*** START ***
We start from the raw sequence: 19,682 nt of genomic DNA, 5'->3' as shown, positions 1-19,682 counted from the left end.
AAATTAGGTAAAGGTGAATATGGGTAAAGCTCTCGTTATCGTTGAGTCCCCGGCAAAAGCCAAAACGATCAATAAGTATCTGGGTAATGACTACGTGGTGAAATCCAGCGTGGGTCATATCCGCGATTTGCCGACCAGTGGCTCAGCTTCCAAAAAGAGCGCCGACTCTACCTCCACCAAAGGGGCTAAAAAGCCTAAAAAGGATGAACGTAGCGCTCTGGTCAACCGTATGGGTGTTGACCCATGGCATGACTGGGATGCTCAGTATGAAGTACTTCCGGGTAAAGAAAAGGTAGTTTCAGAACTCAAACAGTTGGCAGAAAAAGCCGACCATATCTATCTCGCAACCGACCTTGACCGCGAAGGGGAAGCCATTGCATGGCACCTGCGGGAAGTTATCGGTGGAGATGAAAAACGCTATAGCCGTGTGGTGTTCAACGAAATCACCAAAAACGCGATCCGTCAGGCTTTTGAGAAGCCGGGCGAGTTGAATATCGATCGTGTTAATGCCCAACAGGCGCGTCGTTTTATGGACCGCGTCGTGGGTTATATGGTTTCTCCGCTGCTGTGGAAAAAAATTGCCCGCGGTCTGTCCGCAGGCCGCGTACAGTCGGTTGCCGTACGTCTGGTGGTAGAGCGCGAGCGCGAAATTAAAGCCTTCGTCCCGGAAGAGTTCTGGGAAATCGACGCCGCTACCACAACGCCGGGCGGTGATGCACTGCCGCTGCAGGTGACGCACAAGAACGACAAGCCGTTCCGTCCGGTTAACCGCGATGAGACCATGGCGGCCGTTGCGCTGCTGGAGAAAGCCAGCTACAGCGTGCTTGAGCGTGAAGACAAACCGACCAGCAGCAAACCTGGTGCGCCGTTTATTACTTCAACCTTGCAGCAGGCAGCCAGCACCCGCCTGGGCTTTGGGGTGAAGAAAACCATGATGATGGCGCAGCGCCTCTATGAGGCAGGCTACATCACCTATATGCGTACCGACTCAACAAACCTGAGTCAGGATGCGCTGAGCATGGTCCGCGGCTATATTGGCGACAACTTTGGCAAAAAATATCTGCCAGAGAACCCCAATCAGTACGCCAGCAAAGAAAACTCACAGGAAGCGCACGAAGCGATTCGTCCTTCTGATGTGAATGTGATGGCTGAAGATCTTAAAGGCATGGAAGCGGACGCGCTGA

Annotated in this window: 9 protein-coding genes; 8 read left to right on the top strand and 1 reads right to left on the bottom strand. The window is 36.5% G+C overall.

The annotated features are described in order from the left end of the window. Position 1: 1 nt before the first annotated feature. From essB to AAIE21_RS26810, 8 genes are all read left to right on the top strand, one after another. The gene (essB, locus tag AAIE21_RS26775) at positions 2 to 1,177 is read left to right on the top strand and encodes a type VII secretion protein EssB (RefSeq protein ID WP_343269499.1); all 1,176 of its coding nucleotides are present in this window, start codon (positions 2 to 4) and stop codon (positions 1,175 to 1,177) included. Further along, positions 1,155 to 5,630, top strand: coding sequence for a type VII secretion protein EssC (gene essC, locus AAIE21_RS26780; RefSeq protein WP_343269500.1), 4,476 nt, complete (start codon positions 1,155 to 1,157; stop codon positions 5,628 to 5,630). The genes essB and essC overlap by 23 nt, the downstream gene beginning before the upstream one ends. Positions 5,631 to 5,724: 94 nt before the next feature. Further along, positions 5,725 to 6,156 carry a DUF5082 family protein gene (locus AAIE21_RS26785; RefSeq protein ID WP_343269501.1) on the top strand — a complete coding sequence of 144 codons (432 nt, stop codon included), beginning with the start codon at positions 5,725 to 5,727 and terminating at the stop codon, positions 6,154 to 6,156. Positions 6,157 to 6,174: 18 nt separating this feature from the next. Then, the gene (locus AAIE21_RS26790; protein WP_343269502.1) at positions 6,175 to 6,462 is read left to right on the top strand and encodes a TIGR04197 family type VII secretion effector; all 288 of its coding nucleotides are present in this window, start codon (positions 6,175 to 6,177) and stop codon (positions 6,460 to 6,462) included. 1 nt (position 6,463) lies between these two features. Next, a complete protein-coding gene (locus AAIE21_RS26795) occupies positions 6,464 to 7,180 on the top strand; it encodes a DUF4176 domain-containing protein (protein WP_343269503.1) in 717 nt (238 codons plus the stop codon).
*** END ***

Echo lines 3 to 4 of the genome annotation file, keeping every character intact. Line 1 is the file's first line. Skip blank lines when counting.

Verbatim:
Annotated in this window: 9 protein-coding genes; 8 read left to right on the top strand and 1 reads right to left on the bottom strand. The window is 36.5% G+C overall.

The annotated features are described in order from the left end of the window. Position 1: 1 nt before the first annotated feature. From essB to AAIE21_RS26810, 8 genes are all read left to right on the top strand, one after another. The gene (essB, locus tag AAIE21_RS26775) at positions 2 to 1,177 is read left to right on the top strand and encodes a type VII secretion protein EssB (RefSeq protein ID WP_343269499.1); all 1,176 of its coding nucleotides are present in this window, start codon (positions 2 to 4) and stop codon (positions 1,175 to 1,177) included. Further along, positions 1,155 to 5,630, top strand: coding sequence for a type VII secretion protein EssC (gene essC, locus AAIE21_RS26780; RefSeq protein WP_343269500.1), 4,476 nt, complete (start codon positions 1,155 to 1,157; stop codon positions 5,628 to 5,630). The genes essB and essC overlap by 23 nt, the downstream gene beginning before the upstream one ends. Positions 5,631 to 5,724: 94 nt before the next feature. Further along, positions 5,725 to 6,156 carry a DUF5082 family protein gene (locus AAIE21_RS26785; RefSeq protein ID WP_343269501.1) on the top strand — a complete coding sequence of 144 codons (432 nt, stop codon included), beginning with the start codon at positions 5,725 to 5,727 and terminating at the stop codon, positions 6,154 to 6,156. Positions 6,157 to 6,174: 18 nt separating this feature from the next. Then, the gene (locus AAIE21_RS26790; protein WP_343269502.1) at positions 6,175 to 6,462 is read left to right on the top strand and encodes a TIGR04197 family type VII secretion effector; all 288 of its coding nucleotides are present in this window, start codon (positions 6,175 to 6,177) and stop codon (positions 6,460 to 6,462) included. 1 nt (position 6,463) lies between these two features. Next, a complete protein-coding gene (locus AAIE21_RS26795) occupies positions 6,464 to 7,180 on the top strand; it encodes a DUF4176 domain-containing protein (protein WP_343269503.1) in 717 nt (238 codons plus the stop codon).